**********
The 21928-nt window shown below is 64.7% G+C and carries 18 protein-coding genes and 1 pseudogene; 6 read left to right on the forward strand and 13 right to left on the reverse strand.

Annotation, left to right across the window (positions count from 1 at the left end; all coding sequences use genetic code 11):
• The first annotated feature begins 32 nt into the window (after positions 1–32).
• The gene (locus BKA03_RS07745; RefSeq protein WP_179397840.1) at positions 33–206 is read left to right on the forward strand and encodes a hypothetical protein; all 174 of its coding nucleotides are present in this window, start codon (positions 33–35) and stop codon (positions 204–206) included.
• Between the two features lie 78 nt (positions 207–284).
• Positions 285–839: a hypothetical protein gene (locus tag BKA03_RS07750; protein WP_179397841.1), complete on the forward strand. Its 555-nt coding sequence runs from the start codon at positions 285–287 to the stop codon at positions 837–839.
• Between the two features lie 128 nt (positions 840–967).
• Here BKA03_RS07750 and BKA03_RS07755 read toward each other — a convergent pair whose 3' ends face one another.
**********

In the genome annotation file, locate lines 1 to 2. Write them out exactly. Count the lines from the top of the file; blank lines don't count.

The 21928-nt window shown below is 64.7% G+C and carries 18 protein-coding genes and 1 pseudogene; 6 read left to right on the forward strand and 13 right to left on the reverse strand.

Annotation, left to right across the window (positions count from 1 at the left end; all coding sequences use genetic code 11):